Results also showed a significant relationship between diet quality, BMI, and depressive symptoms when analysed as categorical valuables. Comparing BMI, CESD score and diet quality scores as continuous variables revealed that variation in diet quality was significantly associated with the variation in CESD score in individuals below the clinical cut-off for depression. However, for individuals with scores over the clinical cut-off for depression, diet quality score did not significantly influence CESD score, although BMI did. This suggests that plant-based followers above the clinical cut-off score for depressive symptoms tended to have higher BMI’s and this covariant could be associated with diet quality and/or prevalence of depressive symptoms, with the exact dynamics of this relationship warranting further investigation.

"These findings suggest that a high-quality plant-based diet may be protective against depressive symptoms in vegans and vegetarians."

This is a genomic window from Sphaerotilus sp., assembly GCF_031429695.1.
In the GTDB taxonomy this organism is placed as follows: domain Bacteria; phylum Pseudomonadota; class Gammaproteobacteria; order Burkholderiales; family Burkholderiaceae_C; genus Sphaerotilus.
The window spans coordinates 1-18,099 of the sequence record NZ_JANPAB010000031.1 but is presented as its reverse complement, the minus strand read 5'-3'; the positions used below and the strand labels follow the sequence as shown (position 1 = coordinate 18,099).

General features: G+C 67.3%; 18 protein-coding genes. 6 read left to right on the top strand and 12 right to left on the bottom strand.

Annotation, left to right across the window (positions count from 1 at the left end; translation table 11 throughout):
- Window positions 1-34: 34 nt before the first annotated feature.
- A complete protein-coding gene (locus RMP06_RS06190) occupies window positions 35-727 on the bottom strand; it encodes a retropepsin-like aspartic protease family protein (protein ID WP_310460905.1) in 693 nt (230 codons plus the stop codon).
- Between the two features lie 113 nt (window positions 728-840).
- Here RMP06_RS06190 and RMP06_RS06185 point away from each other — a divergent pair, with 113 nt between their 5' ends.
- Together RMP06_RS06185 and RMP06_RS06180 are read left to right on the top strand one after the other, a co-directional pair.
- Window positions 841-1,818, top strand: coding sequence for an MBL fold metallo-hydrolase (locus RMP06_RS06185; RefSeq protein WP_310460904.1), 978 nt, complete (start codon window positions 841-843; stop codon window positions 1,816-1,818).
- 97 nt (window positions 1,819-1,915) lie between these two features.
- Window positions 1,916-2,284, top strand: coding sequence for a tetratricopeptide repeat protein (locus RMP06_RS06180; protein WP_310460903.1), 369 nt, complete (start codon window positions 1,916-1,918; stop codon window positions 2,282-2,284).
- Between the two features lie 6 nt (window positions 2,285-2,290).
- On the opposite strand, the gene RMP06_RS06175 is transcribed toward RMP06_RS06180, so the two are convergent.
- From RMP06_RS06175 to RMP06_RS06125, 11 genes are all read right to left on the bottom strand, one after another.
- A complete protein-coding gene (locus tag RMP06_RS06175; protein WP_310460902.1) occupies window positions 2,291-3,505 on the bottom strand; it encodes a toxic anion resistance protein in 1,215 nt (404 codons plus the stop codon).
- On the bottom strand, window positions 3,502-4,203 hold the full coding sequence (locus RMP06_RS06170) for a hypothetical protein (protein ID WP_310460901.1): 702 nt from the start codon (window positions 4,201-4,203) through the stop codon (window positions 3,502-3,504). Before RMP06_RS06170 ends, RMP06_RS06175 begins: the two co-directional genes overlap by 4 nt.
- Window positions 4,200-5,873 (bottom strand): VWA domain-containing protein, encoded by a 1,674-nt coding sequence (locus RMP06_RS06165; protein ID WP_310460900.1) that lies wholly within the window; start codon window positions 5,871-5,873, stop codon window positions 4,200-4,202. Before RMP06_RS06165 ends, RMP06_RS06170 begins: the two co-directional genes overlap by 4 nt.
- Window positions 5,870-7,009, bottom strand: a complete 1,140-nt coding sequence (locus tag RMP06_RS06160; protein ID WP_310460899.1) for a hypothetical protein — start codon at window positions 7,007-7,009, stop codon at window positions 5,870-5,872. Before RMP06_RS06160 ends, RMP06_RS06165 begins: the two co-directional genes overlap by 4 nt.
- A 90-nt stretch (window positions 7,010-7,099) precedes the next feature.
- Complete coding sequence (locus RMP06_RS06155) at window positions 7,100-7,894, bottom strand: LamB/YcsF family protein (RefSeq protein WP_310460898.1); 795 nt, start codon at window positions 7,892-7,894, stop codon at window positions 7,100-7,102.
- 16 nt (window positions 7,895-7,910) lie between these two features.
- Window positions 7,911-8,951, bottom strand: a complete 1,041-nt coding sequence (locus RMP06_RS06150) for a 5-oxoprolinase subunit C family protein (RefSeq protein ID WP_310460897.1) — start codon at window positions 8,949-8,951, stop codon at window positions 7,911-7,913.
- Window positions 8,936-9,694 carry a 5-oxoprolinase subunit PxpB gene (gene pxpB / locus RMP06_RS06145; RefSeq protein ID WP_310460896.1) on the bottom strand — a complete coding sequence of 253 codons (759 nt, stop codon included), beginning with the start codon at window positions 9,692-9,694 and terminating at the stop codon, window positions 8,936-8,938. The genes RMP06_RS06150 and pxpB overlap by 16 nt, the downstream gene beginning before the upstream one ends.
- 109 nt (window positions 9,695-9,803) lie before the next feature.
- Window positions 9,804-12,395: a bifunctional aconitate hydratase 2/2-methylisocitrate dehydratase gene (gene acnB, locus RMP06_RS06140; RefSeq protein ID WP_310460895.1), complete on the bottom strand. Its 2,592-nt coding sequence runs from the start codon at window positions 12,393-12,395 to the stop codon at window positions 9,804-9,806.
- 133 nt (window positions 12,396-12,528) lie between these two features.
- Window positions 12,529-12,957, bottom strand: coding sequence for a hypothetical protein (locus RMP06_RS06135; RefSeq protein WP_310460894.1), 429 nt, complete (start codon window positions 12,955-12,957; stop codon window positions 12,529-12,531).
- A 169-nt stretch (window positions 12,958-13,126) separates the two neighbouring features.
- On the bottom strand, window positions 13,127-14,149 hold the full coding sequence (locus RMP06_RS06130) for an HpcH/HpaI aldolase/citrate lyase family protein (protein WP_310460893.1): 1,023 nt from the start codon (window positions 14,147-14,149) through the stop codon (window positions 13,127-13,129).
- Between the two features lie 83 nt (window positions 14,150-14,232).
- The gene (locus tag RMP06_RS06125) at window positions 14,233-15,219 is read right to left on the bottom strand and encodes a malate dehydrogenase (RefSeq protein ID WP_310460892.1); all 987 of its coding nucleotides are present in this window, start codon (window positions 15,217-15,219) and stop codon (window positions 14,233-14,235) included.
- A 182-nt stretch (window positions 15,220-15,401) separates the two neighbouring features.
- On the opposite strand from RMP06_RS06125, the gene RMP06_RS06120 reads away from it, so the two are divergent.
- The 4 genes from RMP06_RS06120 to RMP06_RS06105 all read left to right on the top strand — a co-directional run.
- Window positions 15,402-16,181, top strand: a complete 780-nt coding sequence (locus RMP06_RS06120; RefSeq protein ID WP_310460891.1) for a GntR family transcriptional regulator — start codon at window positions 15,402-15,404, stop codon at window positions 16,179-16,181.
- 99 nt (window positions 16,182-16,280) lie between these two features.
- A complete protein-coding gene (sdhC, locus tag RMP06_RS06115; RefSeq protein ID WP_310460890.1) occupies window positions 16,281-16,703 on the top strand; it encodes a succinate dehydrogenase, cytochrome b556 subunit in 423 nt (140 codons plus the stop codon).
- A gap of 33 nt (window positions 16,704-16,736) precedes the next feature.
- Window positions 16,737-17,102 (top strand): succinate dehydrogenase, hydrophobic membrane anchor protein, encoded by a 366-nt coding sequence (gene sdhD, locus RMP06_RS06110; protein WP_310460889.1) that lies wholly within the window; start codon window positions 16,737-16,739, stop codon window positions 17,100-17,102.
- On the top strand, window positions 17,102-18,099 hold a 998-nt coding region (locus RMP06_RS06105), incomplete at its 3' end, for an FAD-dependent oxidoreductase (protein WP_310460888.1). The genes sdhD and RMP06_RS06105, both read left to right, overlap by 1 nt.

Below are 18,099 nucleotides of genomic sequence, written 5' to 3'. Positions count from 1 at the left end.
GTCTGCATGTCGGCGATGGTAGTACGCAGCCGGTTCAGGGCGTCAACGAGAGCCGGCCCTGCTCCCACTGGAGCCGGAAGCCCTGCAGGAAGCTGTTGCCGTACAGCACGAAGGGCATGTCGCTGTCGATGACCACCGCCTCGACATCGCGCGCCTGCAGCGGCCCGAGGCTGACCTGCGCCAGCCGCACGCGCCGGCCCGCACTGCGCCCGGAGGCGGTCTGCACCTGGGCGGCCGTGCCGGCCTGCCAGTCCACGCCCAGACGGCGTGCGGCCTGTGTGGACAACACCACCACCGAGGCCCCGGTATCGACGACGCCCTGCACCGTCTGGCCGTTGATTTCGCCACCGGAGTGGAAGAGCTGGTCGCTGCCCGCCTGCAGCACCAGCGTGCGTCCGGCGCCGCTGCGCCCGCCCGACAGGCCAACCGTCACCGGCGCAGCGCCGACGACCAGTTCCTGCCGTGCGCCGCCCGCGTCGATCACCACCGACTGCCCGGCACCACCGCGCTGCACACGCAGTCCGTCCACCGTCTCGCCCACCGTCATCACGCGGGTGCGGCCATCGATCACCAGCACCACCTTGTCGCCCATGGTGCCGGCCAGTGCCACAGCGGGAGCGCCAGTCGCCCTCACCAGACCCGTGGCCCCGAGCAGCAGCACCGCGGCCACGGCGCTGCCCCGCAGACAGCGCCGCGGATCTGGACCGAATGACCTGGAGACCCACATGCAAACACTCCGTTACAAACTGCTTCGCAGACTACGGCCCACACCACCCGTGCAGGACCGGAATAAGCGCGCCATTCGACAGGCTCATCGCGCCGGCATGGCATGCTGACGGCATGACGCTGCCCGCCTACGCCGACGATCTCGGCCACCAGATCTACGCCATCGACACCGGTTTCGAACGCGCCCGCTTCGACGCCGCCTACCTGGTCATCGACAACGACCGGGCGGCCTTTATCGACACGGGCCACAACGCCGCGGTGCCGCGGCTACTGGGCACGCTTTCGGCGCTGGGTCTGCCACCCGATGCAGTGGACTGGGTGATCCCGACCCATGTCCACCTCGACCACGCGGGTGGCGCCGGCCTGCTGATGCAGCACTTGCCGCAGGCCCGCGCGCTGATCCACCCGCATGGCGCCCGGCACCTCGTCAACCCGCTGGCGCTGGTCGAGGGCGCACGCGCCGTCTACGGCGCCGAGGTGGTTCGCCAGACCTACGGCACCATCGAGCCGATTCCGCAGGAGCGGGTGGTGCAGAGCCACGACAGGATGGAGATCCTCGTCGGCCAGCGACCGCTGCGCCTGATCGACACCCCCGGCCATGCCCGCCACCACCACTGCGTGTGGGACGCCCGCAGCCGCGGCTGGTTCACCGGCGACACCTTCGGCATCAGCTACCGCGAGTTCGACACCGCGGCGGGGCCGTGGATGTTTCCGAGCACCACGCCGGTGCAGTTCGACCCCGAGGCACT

Thus the findings show an association between diet quality and non-clinical depressive symptoms. Concerningly, the expanding value of packaged vegan food in Australia is projected to reach approximately $A215 million (Hinton T, 2021) and consumption of vegan food high in lower-quality ingredients such as refined vegetable oils, fried food, salt, refined grains, alcohol, sugary snacks, and drinks is increasing. Individuals may therefore inadvertently be consuming a diet high in plant-based foods consistent with lower diet quality, which is broadly a known risk factor for increased depression. Consumer understanding of and access to high-quality plant-based foods may therefore be important if dietary interventions are to support traditional therapies for depression and other mental health disorders.